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Heroes of the Kennedy Assassination Research Effort


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My favorite researcher was Gary Mack. He knew so much. Wondering what will happen to his material. Probably donated to the 6FM. He was very accessible and a very solid source of information on the photos and films related to the assassination. His death was a great loss to the research community.

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3 hours ago, Denis Morissette said:

My favorite researcher was Gary Mack. He knew so much. Wondering what will happen to his material. Probably donated to the 6FM. He was very accessible and a very solid source of information on the photos and films related to the assassination. His death was a great loss to the research community.

 

Others here say that Gary Mack was a turncoat. Now I don't know what to think.

 

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4 minutes ago, Sandy Larsen said:

 

Others here say that Gary Mack was a turncoat. Now I don't know what to think.

 

He continued to believe there was a conspiracy, but IMO he put a higher value on his job at the museum than on personal conviction. Whether there were other things that he valued more than his conviction before he got the museum job, I don't know.

 

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11 minutes ago, Ron Ecker said:

He continued to believe there was a conspiracy, but IMO he put a higher value on his job at the museum than on personal conviction. Whether there were other things that he valued more than his conviction before he got the museum job, I don't know.

 

On the Gary Mack Passed Away thread I discovered that Gary was in charge of things at the museum, and I learned that 1) LN books sold there outnumbered CT books 10 to 1;   and 2) every person (or nearly every person) who was invited to speak at the museum was an LNer. If it was Gary Mack who made those decisions, then I would label him a turncoat too.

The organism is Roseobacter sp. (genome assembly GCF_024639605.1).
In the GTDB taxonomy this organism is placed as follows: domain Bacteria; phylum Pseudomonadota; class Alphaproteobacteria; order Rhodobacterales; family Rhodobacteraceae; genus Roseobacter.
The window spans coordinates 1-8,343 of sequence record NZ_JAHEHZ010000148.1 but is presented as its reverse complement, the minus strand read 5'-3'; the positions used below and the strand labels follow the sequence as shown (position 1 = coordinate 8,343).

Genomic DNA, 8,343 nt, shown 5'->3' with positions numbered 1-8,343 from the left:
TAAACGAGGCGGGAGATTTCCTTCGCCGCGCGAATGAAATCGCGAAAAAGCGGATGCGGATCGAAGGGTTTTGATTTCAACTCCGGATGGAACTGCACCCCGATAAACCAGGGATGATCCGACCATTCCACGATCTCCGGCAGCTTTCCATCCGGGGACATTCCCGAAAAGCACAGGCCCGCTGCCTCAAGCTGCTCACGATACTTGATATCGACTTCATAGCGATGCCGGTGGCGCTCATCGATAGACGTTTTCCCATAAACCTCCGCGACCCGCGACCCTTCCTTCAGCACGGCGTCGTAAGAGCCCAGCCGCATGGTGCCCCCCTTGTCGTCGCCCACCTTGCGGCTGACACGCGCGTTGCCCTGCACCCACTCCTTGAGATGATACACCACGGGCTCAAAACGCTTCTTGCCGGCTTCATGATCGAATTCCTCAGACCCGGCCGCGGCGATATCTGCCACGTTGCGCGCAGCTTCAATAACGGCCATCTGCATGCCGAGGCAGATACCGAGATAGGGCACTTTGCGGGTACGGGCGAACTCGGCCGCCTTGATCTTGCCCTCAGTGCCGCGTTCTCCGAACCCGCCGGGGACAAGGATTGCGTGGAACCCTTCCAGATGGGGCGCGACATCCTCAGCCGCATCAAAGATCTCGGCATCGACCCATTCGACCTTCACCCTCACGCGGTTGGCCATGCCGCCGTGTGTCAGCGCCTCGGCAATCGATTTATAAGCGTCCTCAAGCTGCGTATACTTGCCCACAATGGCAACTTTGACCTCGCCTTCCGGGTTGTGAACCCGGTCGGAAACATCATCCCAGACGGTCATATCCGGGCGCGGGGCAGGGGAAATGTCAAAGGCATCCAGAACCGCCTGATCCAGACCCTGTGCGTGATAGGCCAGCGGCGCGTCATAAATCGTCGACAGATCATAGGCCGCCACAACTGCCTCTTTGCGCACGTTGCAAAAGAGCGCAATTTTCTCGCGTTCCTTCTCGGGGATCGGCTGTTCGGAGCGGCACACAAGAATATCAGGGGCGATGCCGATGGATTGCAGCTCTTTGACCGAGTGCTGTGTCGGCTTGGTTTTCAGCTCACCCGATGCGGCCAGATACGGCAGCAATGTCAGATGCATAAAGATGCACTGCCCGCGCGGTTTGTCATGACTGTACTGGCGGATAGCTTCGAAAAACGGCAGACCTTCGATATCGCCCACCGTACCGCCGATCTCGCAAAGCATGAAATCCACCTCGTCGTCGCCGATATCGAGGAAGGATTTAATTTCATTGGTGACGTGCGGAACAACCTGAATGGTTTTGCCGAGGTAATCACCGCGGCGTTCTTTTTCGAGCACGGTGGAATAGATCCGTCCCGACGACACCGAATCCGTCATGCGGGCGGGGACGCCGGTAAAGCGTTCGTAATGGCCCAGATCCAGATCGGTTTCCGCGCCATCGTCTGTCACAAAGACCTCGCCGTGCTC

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3 minutes ago, Sandy Larsen said:

 

On the Gary Mack Passed Away thread I discovered that Gary was in charge of things at the museum, and I learned that 1) LN books sold there outnumbered CT books 10 to 1;   and 2) every person (or nearly every person) who was invited to speak at the museum was an LNer. If it was Gary Mack who made those decisions, then I would label him a turncoat too.

 

Yes, he can be called a turncoat. The question is why he did it. I suppose someone could write a book, though of course the museum wouldn't sell it.

 

 

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Having read through this thread,  with the mention of Malcolm Blunt, Bart Kamp and Anthony Summers from this side of the pond, may I include the late Ian Griggs, who initiated Dealey Plaza U.K. back in the 1990's.  He attended many Lancer conferences and gave presentations there in 2003 & 2013 when I attended.  He published his book 'No Case to Answer' & accumulated many contacts with ex DPD officers.  He also encouraged many U.K. authors & researchers over the years, including Mathew Smith and fellow Forum member Chris Scally who has researched both the Zapruder and Nix films.  His dedication to the JFK case also resulted in DPUK members contributing to the book 'JFK Echoes From Elm Street'.  Maybe not a hero, but to quote The Kinks, a well respected man.

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P. Mellor, in your reading of Griggs work and hearing him speak and perhaps through your own reading and research, do you have a general sense of the political, racial and even corruption make up of any number of members of the Dallas Police Department back in 1963?

How bad was it?

I know other researchers have written about this subject but since you mentioned Griggs and his focus on at least some aspects of the DPD at that time including interviewing former officers, I am hoping you have some thoughts on this?

Did any of the officers Griggs interviewed give up anything remotely intriguingly suspicious about the assassination itself, the political and racial make up of their own organization, feelings toward JFK, Jack Ruby etc, including the security measures taken in transferring Oswald which resulted in the worst case scenario possible?

My feel from my limited reading is that Dallas's Police and even Sheriff's department was rife with a stark racism and alignments with the most extreme far right political organizations such as the John Birch Society, Minutemen even the KKK.